This article was originally published in 2018 and has been updated.
Teaching English in Prague and the Czech Republic comes with its own set of rewards — an active work week that doesn’t involve sitting in front of a desk for hours on end, the chance to meet interesting new people who are actually willing to pay you to sit around in cafes and talk to them for 90 minutes, and the opportunity to live and work in a stunning international setting.
There are challenges, too. The impact of the current global pandemic has hit English teachers particularly hard (read more about how here) while many teachers are finding online work in these stay-at-home times, adding Zoom exhaustion to the list of daily TEFL-teacher battles.
Navigating a complicated schedule and constant cancellations.
You’ve planned (and planned) and are just about to step off the tram when — ping! — lesson canceled, last-minute, via SMS naturally. Or worse yet, you get an “on-time” cancellation meaning no charge for the student and less monthly income for you. Teaching for a Czech company?
Be sure the Šéf will insist on seeing progress but will frequently cancel classes due to urgent company business.
Students who worship at the altar of good grammar
We’ve all experienced Czech students who are sticklers for proper grammar (and fail to appreciate or participate in our brilliant ice-breaker games!). But many language instructors will encounter students who value grammatical correctness above all — even being understood. It’s worth mentioning that native-speaking teachers are able to grasp aspects of the language that are just as important as the grammar: the subtleties (irony, satire) of a language, how to use colloquialisms naturally and demonstrating good pronunciation.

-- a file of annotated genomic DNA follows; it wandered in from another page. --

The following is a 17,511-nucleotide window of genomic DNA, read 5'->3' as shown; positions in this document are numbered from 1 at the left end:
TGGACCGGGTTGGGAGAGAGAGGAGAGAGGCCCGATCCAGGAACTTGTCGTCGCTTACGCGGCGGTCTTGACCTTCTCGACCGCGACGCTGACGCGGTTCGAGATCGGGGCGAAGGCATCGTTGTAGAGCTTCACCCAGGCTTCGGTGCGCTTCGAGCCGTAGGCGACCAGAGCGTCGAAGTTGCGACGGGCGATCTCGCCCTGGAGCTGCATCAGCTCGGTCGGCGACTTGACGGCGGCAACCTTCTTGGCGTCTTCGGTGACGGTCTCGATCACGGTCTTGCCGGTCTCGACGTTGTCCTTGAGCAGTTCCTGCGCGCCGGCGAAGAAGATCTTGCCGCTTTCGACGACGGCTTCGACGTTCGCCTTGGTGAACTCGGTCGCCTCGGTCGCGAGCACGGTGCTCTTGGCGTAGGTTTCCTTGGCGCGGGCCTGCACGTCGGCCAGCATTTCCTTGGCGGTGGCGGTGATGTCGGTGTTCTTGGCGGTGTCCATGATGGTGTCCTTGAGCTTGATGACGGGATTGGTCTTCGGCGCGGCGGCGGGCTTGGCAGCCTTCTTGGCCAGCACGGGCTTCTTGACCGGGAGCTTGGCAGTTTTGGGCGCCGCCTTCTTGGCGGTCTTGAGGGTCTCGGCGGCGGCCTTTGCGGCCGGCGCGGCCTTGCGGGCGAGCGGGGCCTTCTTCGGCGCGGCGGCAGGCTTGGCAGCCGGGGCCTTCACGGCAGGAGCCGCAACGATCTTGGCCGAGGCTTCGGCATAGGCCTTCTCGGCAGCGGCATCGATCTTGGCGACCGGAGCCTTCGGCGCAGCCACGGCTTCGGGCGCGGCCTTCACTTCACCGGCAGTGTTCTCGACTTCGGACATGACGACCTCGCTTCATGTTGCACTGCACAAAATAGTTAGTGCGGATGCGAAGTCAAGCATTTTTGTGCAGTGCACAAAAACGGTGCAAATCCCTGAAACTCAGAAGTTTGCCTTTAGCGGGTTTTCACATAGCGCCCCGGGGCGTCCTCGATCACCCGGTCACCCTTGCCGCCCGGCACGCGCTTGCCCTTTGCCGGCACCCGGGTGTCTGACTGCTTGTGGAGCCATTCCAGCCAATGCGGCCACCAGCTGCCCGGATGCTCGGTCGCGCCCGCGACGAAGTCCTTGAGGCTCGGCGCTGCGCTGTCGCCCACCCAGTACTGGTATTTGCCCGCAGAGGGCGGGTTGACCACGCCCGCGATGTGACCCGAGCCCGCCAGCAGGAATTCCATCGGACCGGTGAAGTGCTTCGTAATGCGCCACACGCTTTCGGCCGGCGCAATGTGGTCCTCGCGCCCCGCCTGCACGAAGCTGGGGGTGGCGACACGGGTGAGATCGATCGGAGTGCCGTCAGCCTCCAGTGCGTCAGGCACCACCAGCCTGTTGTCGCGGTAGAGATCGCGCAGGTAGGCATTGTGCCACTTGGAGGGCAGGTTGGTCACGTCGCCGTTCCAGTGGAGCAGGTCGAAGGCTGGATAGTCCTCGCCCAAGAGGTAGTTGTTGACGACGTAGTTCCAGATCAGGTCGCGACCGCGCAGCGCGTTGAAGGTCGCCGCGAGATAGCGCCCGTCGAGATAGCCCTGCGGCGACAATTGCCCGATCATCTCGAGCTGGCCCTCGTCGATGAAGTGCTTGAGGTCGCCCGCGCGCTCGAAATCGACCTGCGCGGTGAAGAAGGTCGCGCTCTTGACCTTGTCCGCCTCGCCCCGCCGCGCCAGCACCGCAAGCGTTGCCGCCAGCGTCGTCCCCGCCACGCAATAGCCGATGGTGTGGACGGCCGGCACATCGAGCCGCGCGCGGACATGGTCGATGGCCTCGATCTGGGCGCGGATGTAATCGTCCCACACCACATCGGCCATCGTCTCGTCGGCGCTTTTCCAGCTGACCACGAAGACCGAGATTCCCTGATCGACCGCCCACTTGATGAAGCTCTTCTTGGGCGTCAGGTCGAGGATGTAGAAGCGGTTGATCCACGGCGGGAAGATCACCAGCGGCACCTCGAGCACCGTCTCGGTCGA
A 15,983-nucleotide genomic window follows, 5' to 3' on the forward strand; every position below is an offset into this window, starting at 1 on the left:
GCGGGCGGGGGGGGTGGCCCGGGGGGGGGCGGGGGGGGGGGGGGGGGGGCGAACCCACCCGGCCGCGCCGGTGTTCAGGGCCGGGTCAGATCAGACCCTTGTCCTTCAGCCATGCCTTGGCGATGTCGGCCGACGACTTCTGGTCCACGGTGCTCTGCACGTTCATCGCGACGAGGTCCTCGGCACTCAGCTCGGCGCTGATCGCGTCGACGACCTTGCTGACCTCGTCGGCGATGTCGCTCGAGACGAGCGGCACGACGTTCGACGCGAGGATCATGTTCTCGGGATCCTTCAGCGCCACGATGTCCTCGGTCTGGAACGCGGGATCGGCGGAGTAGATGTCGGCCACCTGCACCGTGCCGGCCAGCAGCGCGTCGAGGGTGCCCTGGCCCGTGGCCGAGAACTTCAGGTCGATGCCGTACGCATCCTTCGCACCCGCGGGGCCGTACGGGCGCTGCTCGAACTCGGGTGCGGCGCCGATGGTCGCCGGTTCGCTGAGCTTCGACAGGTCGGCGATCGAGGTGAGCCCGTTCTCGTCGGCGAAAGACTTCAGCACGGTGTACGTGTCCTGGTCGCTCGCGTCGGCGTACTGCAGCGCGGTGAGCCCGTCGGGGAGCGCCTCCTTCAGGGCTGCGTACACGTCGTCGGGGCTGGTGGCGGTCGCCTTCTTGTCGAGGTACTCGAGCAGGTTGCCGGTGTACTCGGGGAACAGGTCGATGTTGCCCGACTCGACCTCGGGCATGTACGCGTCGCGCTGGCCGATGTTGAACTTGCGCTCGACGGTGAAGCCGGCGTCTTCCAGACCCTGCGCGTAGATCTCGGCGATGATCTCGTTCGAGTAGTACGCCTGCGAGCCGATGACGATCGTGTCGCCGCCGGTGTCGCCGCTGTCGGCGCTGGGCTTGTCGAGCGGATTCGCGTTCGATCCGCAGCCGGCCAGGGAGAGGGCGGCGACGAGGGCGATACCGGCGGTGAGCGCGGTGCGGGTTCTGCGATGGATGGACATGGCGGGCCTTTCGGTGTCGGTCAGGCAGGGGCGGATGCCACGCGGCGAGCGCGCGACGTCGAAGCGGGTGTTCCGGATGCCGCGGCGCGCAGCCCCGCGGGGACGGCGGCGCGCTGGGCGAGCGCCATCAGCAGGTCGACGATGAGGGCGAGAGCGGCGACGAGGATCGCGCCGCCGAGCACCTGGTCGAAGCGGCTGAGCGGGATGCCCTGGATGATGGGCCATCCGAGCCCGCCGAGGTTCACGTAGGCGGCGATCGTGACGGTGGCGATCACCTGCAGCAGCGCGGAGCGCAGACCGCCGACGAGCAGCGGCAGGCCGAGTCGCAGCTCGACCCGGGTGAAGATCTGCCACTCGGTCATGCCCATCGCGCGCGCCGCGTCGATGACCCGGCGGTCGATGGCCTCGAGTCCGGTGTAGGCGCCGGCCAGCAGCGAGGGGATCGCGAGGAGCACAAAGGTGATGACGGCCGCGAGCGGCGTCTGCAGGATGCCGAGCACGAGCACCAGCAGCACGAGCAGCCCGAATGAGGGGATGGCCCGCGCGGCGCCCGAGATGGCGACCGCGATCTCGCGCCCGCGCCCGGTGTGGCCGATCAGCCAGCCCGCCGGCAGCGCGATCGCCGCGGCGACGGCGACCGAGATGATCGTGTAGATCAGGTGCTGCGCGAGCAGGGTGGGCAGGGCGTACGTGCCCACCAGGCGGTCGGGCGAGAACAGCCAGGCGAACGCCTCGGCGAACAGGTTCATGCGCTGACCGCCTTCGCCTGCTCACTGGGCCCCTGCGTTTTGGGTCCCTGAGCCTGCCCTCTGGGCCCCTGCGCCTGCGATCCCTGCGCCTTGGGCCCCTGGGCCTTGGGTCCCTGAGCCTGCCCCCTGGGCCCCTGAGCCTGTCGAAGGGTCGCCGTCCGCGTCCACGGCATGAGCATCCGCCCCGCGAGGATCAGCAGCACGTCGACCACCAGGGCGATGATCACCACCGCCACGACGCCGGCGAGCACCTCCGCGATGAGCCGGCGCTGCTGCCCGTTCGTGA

The clash between British and American English in the classroom
Czechs tend to learn UK English in school but thanks to the likes of YouTube, Netflix, et. al., American culture and slang have become increasingly widespread. Depending on the Czech company or individual client you may be asked to teach a specific dialect, especially if a student is preparing for an exam that relies on mastering one or the other. Teachers in this situation may find themselves relearning not just vocabulary (sweater vs. jumper, for instance) but collective nouns and auxiliary verbs right along with the rest of the class.
The sheer torture of writing a Czech invoice
A huge part of being an English teacher is the hustle required just to get paid. Different schools, differing systems, and invoice forms with their intimidating Czech financial lingo (Ičo? Specificky symbol?) can lead to a lot of headaches and missed payments if you aren’t meticulous. Chasing and following-up on payment can lead to even more.
After correcting CzEnglish for months you actually find yourself using it, too!
You spend your days combatting false friends, words like “accurate” vs. akorát (just enough), misuse of prepositions (“Yes, I’m counting with you.”), and missing articles until you suddenly hear yourself saying things like: “I went to the doctor for control yesterday.” What’s happening to your English? This painful phenomenon has plagued many English teachers of Czech students.
Better yet, when you constantly correct students who say, “house is near to the station” for example, only to come across it in an actual book and realize you were wrong!
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